Sunday, September 13, 2009

SAQA Visioning Project

I recently signed up for the SAQA (Studio Art Quilt Associates) Visioning Project. It will be a year-long project, and each participant can set their own goal, pursue any fibery dream, big or small.

I have always wanted to have my very own fabric line, an idea that is just tooooo expensive to do on a big scale. Thanks to modern technology, I can print my own designs, directly from my computer, right onto fabric. I decided to do small pieces (about 8.5" x 11") and present them as a salesperson from a big textile manufacturer would: on headers (basically a printed cardboard piece with the company's name, logo, address, along with the pattern name/number.) I may also make a swatch book, with smaller pieces of the cloth in different colorways, like the books they have in decorating stores.

You can find out more information by going to You have to be a member to sign up though, but it is only $50 per year.

These are two designs I did a while back for the Dixie "Art of the Plate" contest (which I did not win, but it was fun anyway.) I may translate them into fabric for my new line, called, unsurprisingly, Edzellinni Fabrics. Both of these designs started as doodles, which I developed into circular designs for a plate. It was fun and challenging working with a circular design, after years and years of square or rectangular formats.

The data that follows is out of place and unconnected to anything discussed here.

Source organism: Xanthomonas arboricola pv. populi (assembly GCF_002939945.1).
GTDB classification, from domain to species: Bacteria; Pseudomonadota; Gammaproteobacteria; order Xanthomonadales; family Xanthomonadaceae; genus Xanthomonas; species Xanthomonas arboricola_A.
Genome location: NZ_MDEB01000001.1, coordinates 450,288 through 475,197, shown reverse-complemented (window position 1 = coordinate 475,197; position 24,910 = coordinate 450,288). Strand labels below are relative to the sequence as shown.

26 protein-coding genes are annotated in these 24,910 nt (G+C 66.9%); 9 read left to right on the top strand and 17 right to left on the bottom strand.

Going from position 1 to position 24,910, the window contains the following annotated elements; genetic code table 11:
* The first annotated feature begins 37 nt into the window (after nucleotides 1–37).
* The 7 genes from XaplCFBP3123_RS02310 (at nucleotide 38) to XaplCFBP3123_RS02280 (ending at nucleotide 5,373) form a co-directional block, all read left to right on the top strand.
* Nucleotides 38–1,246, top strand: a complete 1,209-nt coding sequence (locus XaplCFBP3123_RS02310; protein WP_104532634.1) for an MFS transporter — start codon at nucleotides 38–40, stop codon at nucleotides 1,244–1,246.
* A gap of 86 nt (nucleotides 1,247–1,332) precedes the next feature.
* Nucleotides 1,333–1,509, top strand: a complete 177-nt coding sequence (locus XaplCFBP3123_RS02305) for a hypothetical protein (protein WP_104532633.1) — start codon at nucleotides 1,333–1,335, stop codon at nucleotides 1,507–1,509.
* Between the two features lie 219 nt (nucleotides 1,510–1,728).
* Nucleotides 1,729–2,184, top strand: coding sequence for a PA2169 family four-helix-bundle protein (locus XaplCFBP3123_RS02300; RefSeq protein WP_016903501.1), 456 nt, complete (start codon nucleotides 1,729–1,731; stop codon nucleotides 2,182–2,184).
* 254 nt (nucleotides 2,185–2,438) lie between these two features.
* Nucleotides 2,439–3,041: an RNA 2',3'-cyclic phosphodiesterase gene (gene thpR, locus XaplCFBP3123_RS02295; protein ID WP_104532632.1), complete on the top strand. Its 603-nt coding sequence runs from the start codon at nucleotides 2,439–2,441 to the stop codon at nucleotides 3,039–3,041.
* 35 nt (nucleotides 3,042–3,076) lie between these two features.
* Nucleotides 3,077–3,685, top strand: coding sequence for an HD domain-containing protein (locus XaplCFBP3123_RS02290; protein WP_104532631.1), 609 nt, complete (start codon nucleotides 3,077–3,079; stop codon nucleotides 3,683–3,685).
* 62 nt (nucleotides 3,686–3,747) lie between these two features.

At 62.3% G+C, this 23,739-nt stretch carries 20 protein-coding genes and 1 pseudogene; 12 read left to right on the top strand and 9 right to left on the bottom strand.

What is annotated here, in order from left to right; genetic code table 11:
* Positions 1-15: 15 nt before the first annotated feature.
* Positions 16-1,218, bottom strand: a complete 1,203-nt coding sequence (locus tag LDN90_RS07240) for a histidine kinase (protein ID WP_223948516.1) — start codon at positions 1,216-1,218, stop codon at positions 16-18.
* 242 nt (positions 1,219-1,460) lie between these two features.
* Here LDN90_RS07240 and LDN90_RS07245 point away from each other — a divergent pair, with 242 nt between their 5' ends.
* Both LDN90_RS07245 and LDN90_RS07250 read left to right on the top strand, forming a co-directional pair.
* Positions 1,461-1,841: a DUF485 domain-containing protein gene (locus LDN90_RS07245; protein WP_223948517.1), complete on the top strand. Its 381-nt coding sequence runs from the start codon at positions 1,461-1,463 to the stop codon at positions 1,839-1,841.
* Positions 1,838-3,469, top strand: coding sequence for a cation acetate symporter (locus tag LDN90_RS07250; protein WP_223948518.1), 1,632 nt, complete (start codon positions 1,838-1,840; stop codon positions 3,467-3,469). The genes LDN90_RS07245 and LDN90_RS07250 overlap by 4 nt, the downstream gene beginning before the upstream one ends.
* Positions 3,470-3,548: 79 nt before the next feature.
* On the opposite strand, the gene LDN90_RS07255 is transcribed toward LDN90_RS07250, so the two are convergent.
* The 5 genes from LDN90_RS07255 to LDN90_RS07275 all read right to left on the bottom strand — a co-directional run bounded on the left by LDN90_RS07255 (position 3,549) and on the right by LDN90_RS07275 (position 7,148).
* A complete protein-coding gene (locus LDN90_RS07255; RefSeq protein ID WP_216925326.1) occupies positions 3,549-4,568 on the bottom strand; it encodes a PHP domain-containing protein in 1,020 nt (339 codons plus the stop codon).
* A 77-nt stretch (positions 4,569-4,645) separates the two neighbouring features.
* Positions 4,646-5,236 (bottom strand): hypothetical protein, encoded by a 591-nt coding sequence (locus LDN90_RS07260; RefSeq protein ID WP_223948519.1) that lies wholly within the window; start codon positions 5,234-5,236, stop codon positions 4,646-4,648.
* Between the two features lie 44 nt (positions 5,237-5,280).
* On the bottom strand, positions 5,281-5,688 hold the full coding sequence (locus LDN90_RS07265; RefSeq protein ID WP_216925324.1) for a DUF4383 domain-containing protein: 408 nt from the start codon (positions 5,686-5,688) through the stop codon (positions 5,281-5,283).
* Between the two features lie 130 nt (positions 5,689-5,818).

Sunday, September 6, 2009

Angelina Experiments

Inspired by the book Angelina, Between the Sheets, I tried my hand at working with the glimmery fiber. I started by trying to emboss my hand cut stamp designs into angelina fibers. It worked, but wasn't anything that wowed me. Next I tried cutting pieces of fused Angelina sheets, and ended up creating a checkerboard effect on black felt. Instead of sewing them on, I outlined them with squeezable gold fabric paint. I had some of my hand-rolled, recycled tyvek beads hanging around, and they just matched. The piece is unfinished, and it is temporarily pinned to a background of torn tissue fabric.

Postmark d'Art: black and white

After months of puttering, delays and interruptions, I finally finished my black and white postcards for my postmark d'Art group exchange. I made three styles: one with my own fabric design, done from a doodle, that was printed on cotton directly from my inkjet printer. It has a center print of one of my small, handcarved stamps, printed on cotton with black acrylic. The other two are done from expanded squares, and printed onto either Avery cotton or t-shirt transfer sheets. I kept the stitching minimal on all of them. If you look closely, one of the expanded squares has my daughter's initials (AKW) along with the number 2 for one of her birthday digits.